VeeCee
Guest

When you scan as you go at Wegmans, you check out at the self checkout lines which is monitored by store employees. Wegmans needs to do random auditing of customers just like Stop & Shop does when I use their scan-it app.

Lee Peterson
BrainTrust

The first law of retail is Murphy’s Law so Wegmans should have seen this one coming. Others take note.

Mark Ryski
BrainTrust

Don’t throw the baby out with the bath water! When it works well, self scanning technology can have a significantly positive impact on the customer experience. The challenge with self scan has always been the possibility of increased theft, but this alone should not be the sole reason to discard a self scan option. For example, Wegmans could make it available to only loyalty program members which may reduce the theft behavior. Self-scanning tech is going to become a bigger, not smaller part of grocery retailing.

Jenn McMillen
BrainTrust

Without checks and balances people’s base natures are enticed to run amok, especially in a time when inflation is hitting the pocketbook. Wegmans should have put some more security measures in place to combat what could have been entirely predicted.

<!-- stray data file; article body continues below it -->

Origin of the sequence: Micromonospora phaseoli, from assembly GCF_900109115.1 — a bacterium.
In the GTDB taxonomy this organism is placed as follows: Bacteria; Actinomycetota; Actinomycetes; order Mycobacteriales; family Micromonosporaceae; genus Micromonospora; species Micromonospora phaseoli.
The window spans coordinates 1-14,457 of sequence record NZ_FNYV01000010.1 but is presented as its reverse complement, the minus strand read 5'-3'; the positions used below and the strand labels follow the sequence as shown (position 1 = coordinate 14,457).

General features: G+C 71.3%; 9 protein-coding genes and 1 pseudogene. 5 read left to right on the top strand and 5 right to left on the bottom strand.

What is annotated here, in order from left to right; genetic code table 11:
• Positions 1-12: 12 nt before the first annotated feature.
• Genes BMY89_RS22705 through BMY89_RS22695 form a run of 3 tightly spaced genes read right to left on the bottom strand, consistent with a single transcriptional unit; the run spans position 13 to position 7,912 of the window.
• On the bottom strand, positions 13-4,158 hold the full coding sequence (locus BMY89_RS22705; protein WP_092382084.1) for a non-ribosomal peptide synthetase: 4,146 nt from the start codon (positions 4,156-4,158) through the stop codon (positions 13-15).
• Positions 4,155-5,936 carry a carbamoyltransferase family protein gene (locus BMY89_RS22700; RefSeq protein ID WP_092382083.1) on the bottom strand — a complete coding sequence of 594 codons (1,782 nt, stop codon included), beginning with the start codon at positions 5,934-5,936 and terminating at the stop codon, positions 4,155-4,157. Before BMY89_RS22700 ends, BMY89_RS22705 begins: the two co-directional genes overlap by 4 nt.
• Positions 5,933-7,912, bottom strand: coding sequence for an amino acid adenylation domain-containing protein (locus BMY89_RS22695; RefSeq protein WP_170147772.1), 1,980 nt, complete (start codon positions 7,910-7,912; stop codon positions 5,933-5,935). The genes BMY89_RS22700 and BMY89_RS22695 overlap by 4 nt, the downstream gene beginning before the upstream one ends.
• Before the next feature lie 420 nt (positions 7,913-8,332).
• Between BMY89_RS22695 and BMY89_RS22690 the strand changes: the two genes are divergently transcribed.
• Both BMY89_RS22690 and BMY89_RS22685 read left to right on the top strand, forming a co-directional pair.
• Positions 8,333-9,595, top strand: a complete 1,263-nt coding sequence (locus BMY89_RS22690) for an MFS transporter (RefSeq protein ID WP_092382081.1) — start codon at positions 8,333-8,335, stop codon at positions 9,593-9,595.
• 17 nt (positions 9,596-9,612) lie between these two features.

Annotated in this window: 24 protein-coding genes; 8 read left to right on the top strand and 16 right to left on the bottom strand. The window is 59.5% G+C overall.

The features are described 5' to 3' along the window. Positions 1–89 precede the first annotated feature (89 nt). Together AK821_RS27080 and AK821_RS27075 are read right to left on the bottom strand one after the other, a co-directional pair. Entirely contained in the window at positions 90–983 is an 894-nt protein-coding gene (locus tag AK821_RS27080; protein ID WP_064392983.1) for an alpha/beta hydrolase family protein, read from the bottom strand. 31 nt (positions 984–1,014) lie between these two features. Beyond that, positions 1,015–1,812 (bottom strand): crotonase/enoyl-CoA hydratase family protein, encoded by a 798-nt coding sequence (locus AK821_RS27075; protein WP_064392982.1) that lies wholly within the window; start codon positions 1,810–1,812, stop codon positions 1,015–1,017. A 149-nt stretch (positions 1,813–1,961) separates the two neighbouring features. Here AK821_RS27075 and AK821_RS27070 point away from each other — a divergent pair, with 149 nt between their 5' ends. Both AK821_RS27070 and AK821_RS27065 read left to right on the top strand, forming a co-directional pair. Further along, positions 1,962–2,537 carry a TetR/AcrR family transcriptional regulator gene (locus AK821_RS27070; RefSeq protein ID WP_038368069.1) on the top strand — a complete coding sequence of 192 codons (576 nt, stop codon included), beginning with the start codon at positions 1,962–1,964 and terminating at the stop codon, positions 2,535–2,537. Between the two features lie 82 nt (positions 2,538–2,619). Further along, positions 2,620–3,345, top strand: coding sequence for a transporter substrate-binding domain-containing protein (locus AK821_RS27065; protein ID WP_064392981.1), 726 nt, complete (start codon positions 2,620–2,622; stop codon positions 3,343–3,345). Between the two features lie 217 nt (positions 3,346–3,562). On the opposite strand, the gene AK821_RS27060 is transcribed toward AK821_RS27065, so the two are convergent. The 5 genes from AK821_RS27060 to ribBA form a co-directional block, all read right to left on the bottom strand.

David Naumann
BrainTrust

Conceptually, scan and go technology should be successful. However to help prevent theft, retailers need to have random checks to ensure that items are properly scanned. Even with cashier checkouts, Costco has been requiring shoppers to show their receipts before leaving the store. Unfortunately, we can’t trust everyone.

Richard Hernandez
BrainTrust
Richard Hernandez
Director of Commerce
21 days 5 hours ago

I believe there is a need for the app, but they need more checks and balances for it. There has always been a risk of theft but that is why loss prevention departments exist.